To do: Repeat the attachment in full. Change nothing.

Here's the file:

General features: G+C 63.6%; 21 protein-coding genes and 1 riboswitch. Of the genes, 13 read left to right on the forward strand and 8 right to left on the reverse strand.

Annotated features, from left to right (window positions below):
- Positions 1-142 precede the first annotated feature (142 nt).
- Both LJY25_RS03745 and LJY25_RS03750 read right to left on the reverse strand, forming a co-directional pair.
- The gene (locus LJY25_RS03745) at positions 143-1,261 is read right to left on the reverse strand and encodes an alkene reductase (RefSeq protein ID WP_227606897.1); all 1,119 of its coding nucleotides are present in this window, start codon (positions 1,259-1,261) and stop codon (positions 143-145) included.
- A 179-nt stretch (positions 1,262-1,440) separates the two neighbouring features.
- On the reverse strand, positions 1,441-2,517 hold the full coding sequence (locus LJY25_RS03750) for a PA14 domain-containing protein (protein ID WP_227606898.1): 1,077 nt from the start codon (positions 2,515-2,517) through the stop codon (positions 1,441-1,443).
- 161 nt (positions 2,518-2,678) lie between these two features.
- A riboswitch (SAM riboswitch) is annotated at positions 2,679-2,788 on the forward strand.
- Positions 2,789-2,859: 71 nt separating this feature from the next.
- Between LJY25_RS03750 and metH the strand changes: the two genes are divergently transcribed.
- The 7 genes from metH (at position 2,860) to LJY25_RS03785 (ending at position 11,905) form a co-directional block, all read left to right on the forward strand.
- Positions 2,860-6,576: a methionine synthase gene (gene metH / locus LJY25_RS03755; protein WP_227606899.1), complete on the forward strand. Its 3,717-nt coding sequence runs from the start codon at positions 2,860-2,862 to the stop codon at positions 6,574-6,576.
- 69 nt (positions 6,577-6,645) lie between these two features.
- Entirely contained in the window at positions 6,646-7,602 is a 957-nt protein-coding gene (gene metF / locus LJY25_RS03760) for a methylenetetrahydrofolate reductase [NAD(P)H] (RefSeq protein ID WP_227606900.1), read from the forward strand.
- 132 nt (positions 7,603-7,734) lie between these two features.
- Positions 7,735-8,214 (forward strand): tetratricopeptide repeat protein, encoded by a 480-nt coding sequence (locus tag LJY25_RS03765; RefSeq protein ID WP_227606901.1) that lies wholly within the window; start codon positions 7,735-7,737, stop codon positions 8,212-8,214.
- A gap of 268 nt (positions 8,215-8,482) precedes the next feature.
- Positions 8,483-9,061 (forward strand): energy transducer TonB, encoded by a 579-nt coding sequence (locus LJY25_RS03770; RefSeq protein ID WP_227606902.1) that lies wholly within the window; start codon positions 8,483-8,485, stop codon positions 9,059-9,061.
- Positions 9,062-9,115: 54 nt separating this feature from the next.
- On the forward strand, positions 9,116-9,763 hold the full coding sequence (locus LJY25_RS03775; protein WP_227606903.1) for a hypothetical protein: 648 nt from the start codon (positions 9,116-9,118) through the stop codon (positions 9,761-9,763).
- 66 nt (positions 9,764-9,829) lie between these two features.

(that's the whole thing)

General features: G+C 63.6%; 21 protein-coding genes and 1 riboswitch. Of the genes, 13 read left to right on the forward strand and 8 right to left on the reverse strand.

Annotated features, from left to right (window positions below):
- Positions 1-142 precede the first annotated feature (142 nt).
- Both LJY25_RS03745 and LJY25_RS03750 read right to left on the reverse strand, forming a co-directional pair.
- The gene (locus LJY25_RS03745) at positions 143-1,261 is read right to left on the reverse strand and encodes an alkene reductase (RefSeq protein ID WP_227606897.1); all 1,119 of its coding nucleotides are present in this window, start codon (positions 1,259-1,261) and stop codon (positions 143-145) included.
- A 179-nt stretch (positions 1,262-1,440) separates the two neighbouring features.
- On the reverse strand, positions 1,441-2,517 hold the full coding sequence (locus LJY25_RS03750) for a PA14 domain-containing protein (protein ID WP_227606898.1): 1,077 nt from the start codon (positions 2,515-2,517) through the stop codon (positions 1,441-1,443).
- 161 nt (positions 2,518-2,678) lie between these two features.
- A riboswitch (SAM riboswitch) is annotated at positions 2,679-2,788 on the forward strand.
- Positions 2,789-2,859: 71 nt separating this feature from the next.
- Between LJY25_RS03750 and metH the strand changes: the two genes are divergently transcribed.
- The 7 genes from metH (at position 2,860) to LJY25_RS03785 (ending at position 11,905) form a co-directional block, all read left to right on the forward strand.
- Positions 2,860-6,576: a methionine synthase gene (gene metH / locus LJY25_RS03755; protein WP_227606899.1), complete on the forward strand. Its 3,717-nt coding sequence runs from the start codon at positions 2,860-2,862 to the stop codon at positions 6,574-6,576.
- 69 nt (positions 6,577-6,645) lie between these two features.
- Entirely contained in the window at positions 6,646-7,602 is a 957-nt protein-coding gene (gene metF / locus LJY25_RS03760) for a methylenetetrahydrofolate reductase [NAD(P)H] (RefSeq protein ID WP_227606900.1), read from the forward strand.
- 132 nt (positions 7,603-7,734) lie between these two features.
- Positions 7,735-8,214 (forward strand): tetratricopeptide repeat protein, encoded by a 480-nt coding sequence (locus tag LJY25_RS03765; RefSeq protein ID WP_227606901.1) that lies wholly within the window; start codon positions 7,735-7,737, stop codon positions 8,212-8,214.
- A gap of 268 nt (positions 8,215-8,482) precedes the next feature.
- Positions 8,483-9,061 (forward strand): energy transducer TonB, encoded by a 579-nt coding sequence (locus LJY25_RS03770; RefSeq protein ID WP_227606902.1) that lies wholly within the window; start codon positions 8,483-8,485, stop codon positions 9,059-9,061.
- Positions 9,062-9,115: 54 nt separating this feature from the next.
- On the forward strand, positions 9,116-9,763 hold the full coding sequence (locus LJY25_RS03775; protein WP_227606903.1) for a hypothetical protein: 648 nt from the start codon (positions 9,116-9,118) through the stop codon (positions 9,761-9,763).
- 66 nt (positions 9,764-9,829) lie between these two features.